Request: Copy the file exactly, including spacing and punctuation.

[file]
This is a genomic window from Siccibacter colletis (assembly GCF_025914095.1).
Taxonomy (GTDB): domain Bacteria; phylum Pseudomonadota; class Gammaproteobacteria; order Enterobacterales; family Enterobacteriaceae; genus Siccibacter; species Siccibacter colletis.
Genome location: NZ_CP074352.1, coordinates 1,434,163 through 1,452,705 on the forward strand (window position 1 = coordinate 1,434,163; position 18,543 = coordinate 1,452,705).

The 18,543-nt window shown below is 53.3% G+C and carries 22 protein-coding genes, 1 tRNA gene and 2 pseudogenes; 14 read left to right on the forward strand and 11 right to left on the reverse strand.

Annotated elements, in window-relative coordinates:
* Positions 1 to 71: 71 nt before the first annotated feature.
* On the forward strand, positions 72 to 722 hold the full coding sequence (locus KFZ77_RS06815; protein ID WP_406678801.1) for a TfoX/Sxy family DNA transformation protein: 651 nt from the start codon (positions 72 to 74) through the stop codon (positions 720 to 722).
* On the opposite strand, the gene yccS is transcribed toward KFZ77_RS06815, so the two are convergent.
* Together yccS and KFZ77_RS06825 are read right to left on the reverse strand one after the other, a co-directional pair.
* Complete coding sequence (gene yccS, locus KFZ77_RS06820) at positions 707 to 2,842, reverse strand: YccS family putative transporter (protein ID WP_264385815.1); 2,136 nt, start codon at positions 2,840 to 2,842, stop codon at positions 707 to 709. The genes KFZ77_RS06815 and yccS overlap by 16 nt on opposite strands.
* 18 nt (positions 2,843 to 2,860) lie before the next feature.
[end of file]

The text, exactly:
This is a genomic window from Siccibacter colletis (assembly GCF_025914095.1).
Taxonomy (GTDB): domain Bacteria; phylum Pseudomonadota; class Gammaproteobacteria; order Enterobacterales; family Enterobacteriaceae; genus Siccibacter; species Siccibacter colletis.
Genome location: NZ_CP074352.1, coordinates 1,434,163 through 1,452,705 on the forward strand (window position 1 = coordinate 1,434,163; position 18,543 = coordinate 1,452,705).

The 18,543-nt window shown below is 53.3% G+C and carries 22 protein-coding genes, 1 tRNA gene and 2 pseudogenes; 14 read left to right on the forward strand and 11 right to left on the reverse strand.

Annotated elements, in window-relative coordinates:
* Positions 1 to 71: 71 nt before the first annotated feature.
* On the forward strand, positions 72 to 722 hold the full coding sequence (locus KFZ77_RS06815; protein ID WP_406678801.1) for a TfoX/Sxy family DNA transformation protein: 651 nt from the start codon (positions 72 to 74) through the stop codon (positions 720 to 722).
* On the opposite strand, the gene yccS is transcribed toward KFZ77_RS06815, so the two are convergent.
* Together yccS and KFZ77_RS06825 are read right to left on the reverse strand one after the other, a co-directional pair.
* Complete coding sequence (gene yccS, locus KFZ77_RS06820) at positions 707 to 2,842, reverse strand: YccS family putative transporter (protein ID WP_264385815.1); 2,136 nt, start codon at positions 2,840 to 2,842, stop codon at positions 707 to 709. The genes KFZ77_RS06815 and yccS overlap by 16 nt on opposite strands.
* 18 nt (positions 2,843 to 2,860) lie before the next feature.